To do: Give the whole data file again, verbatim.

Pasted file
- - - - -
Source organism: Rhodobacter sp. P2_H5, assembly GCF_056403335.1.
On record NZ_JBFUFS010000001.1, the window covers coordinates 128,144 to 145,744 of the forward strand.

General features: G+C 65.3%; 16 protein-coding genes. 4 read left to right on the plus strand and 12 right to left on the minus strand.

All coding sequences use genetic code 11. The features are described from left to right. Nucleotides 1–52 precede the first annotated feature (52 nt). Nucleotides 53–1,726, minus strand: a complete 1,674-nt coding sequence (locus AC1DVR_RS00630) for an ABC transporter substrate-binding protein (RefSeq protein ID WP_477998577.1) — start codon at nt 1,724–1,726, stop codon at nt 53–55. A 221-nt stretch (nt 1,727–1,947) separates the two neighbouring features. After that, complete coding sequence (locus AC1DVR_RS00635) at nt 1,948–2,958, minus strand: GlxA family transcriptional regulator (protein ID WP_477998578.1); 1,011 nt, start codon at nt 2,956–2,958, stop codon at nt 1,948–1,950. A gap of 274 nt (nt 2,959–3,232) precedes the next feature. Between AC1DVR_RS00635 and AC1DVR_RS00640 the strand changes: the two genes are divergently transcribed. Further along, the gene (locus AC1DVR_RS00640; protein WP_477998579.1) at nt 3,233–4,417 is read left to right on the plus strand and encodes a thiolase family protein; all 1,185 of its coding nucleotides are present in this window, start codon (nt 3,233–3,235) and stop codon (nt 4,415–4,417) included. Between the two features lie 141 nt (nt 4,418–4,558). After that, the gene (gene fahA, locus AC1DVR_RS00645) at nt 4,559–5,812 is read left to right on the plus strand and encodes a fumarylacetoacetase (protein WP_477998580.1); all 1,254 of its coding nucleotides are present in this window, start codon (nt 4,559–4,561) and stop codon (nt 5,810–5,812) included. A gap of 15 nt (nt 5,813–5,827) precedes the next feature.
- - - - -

Source organism: Rhodobacter sp. P2_H5, assembly GCF_056403335.1.
On record NZ_JBFUFS010000001.1, the window covers coordinates 128,144 to 145,744 of the forward strand.

General features: G+C 65.3%; 16 protein-coding genes. 4 read left to right on the plus strand and 12 right to left on the minus strand.

All coding sequences use genetic code 11. The features are described from left to right. Nucleotides 1–52 precede the first annotated feature (52 nt). Nucleotides 53–1,726, minus strand: a complete 1,674-nt coding sequence (locus AC1DVR_RS00630) for an ABC transporter substrate-binding protein (RefSeq protein ID WP_477998577.1) — start codon at nt 1,724–1,726, stop codon at nt 53–55. A 221-nt stretch (nt 1,727–1,947) separates the two neighbouring features. After that, complete coding sequence (locus AC1DVR_RS00635) at nt 1,948–2,958, minus strand: GlxA family transcriptional regulator (protein ID WP_477998578.1); 1,011 nt, start codon at nt 2,956–2,958, stop codon at nt 1,948–1,950. A gap of 274 nt (nt 2,959–3,232) precedes the next feature. Between AC1DVR_RS00635 and AC1DVR_RS00640 the strand changes: the two genes are divergently transcribed. Further along, the gene (locus AC1DVR_RS00640; protein WP_477998579.1) at nt 3,233–4,417 is read left to right on the plus strand and encodes a thiolase family protein; all 1,185 of its coding nucleotides are present in this window, start codon (nt 3,233–3,235) and stop codon (nt 4,415–4,417) included. Between the two features lie 141 nt (nt 4,418–4,558). After that, the gene (gene fahA, locus AC1DVR_RS00645) at nt 4,559–5,812 is read left to right on the plus strand and encodes a fumarylacetoacetase (protein WP_477998580.1); all 1,254 of its coding nucleotides are present in this window, start codon (nt 4,559–4,561) and stop codon (nt 5,810–5,812) included. A gap of 15 nt (nt 5,813–5,827) precedes the next feature.